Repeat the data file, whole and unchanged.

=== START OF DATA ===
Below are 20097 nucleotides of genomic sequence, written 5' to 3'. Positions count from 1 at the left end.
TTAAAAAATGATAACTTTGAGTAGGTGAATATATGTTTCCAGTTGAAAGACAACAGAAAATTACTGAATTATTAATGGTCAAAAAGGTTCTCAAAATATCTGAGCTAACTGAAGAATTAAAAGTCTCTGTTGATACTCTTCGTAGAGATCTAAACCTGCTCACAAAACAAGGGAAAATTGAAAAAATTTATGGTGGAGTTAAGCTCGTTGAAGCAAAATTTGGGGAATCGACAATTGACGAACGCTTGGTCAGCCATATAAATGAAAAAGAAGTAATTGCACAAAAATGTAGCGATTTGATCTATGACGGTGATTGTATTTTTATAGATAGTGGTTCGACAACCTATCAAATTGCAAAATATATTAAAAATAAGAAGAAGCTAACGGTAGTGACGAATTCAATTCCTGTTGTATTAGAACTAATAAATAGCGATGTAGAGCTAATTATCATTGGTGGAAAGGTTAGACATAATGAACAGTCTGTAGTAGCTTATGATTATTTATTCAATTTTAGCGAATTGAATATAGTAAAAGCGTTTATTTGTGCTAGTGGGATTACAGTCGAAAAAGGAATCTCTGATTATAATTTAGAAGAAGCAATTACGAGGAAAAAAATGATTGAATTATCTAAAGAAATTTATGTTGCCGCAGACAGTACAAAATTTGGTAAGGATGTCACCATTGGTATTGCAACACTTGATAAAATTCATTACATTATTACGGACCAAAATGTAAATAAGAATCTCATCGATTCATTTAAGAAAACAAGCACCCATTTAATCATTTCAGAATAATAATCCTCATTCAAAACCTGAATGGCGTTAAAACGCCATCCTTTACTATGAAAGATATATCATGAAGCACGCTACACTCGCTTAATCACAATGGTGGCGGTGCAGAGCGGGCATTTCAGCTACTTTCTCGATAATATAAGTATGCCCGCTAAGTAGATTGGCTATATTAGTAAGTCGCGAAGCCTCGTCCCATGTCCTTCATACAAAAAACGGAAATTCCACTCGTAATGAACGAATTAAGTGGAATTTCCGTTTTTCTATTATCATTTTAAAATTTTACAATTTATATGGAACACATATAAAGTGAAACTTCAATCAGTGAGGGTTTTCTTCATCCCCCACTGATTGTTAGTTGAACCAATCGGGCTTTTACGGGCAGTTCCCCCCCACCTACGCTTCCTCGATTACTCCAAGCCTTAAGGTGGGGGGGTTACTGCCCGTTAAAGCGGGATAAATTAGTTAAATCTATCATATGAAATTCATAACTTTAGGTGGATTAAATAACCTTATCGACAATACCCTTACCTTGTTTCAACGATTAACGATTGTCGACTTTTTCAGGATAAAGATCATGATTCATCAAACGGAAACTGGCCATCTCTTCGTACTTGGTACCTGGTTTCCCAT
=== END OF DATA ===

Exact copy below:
Below are 20097 nucleotides of genomic sequence, written 5' to 3'. Positions count from 1 at the left end.
TTAAAAAATGATAACTTTGAGTAGGTGAATATATGTTTCCAGTTGAAAGACAACAGAAAATTACTGAATTATTAATGGTCAAAAAGGTTCTCAAAATATCTGAGCTAACTGAAGAATTAAAAGTCTCTGTTGATACTCTTCGTAGAGATCTAAACCTGCTCACAAAACAAGGGAAAATTGAAAAAATTTATGGTGGAGTTAAGCTCGTTGAAGCAAAATTTGGGGAATCGACAATTGACGAACGCTTGGTCAGCCATATAAATGAAAAAGAAGTAATTGCACAAAAATGTAGCGATTTGATCTATGACGGTGATTGTATTTTTATAGATAGTGGTTCGACAACCTATCAAATTGCAAAATATATTAAAAATAAGAAGAAGCTAACGGTAGTGACGAATTCAATTCCTGTTGTATTAGAACTAATAAATAGCGATGTAGAGCTAATTATCATTGGTGGAAAGGTTAGACATAATGAACAGTCTGTAGTAGCTTATGATTATTTATTCAATTTTAGCGAATTGAATATAGTAAAAGCGTTTATTTGTGCTAGTGGGATTACAGTCGAAAAAGGAATCTCTGATTATAATTTAGAAGAAGCAATTACGAGGAAAAAAATGATTGAATTATCTAAAGAAATTTATGTTGCCGCAGACAGTACAAAATTTGGTAAGGATGTCACCATTGGTATTGCAACACTTGATAAAATTCATTACATTATTACGGACCAAAATGTAAATAAGAATCTCATCGATTCATTTAAGAAAACAAGCACCCATTTAATCATTTCAGAATAATAATCCTCATTCAAAACCTGAATGGCGTTAAAACGCCATCCTTTACTATGAAAGATATATCATGAAGCACGCTACACTCGCTTAATCACAATGGTGGCGGTGCAGAGCGGGCATTTCAGCTACTTTCTCGATAATATAAGTATGCCCGCTAAGTAGATTGGCTATATTAGTAAGTCGCGAAGCCTCGTCCCATGTCCTTCATACAAAAAACGGAAATTCCACTCGTAATGAACGAATTAAGTGGAATTTCCGTTTTTCTATTATCATTTTAAAATTTTACAATTTATATGGAACACATATAAAGTGAAACTTCAATCAGTGAGGGTTTTCTTCATCCCCCACTGATTGTTAGTTGAACCAATCGGGCTTTTACGGGCAGTTCCCCCCCACCTACGCTTCCTCGATTACTCCAAGCCTTAAGGTGGGGGGGTTACTGCCCGTTAAAGCGGGATAAATTAGTTAAATCTATCATATGAAATTCATAACTTTAGGTGGATTAAATAACCTTATCGACAATACCCTTACCTTGTTTCAACGATTAACGATTGTCGACTTTTTCAGGATAAAGATCATGATTCATCAAACGGAAACTGGCCATCTCTTCGTACTTGGTACCTGGTTTCCCAT